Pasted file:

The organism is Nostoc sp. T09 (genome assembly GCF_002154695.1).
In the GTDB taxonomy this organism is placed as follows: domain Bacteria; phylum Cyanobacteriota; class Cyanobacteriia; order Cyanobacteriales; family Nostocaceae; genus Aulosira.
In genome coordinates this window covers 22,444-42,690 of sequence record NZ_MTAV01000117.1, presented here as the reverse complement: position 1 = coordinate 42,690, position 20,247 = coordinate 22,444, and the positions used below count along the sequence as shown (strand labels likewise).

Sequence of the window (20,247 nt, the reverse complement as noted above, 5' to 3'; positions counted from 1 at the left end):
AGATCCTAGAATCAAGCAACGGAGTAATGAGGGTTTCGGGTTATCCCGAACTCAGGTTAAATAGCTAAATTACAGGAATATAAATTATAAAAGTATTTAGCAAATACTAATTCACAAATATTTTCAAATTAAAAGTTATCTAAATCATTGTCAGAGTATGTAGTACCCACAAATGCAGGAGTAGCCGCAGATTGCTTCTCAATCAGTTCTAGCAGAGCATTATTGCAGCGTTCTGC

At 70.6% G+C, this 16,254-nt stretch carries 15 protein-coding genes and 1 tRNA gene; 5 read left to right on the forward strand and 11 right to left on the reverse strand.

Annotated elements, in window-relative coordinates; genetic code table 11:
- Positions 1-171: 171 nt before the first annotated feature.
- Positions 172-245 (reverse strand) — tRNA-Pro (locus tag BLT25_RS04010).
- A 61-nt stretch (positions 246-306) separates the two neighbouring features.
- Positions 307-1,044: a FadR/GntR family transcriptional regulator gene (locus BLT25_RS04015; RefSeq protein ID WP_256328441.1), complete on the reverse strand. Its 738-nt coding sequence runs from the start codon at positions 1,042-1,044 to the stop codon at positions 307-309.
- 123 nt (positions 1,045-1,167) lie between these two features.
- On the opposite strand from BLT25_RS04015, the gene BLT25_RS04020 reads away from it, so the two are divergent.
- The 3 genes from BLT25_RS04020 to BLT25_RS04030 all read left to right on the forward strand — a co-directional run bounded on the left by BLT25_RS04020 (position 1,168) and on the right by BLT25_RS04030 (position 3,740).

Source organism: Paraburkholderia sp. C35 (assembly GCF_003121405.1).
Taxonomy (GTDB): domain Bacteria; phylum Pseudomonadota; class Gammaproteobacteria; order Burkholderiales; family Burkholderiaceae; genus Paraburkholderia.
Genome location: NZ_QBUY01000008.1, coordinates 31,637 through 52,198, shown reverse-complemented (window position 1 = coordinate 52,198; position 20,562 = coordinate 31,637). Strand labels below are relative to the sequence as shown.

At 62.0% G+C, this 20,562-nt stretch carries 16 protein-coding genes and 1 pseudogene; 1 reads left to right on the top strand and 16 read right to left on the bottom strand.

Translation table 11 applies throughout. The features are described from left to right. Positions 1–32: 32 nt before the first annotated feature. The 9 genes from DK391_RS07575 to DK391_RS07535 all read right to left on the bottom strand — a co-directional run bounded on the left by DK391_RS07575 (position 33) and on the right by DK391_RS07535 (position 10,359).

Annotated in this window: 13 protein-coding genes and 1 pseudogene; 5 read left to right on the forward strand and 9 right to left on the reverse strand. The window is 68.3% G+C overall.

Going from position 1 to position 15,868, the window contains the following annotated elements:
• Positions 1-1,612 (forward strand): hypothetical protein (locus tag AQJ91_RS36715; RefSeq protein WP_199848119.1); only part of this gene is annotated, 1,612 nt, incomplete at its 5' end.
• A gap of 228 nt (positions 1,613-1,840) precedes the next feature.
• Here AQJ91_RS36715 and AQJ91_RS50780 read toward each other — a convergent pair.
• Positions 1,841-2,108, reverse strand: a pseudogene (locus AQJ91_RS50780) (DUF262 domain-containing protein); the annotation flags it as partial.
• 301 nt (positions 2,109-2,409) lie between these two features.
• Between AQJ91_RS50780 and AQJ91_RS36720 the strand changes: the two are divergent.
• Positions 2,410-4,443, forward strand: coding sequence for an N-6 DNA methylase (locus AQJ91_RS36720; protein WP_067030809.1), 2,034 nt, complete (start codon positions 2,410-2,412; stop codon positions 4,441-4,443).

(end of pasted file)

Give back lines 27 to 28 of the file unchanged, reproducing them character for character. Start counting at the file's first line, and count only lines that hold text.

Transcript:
• Between AQJ91_RS50780 and AQJ91_RS36720 the strand changes: the two are divergent.
• Positions 2,410-4,443, forward strand: coding sequence for an N-6 DNA methylase (locus AQJ91_RS36720; protein WP_067030809.1), 2,034 nt, complete (start codon positions 2,410-2,412; stop codon positions 4,441-4,443).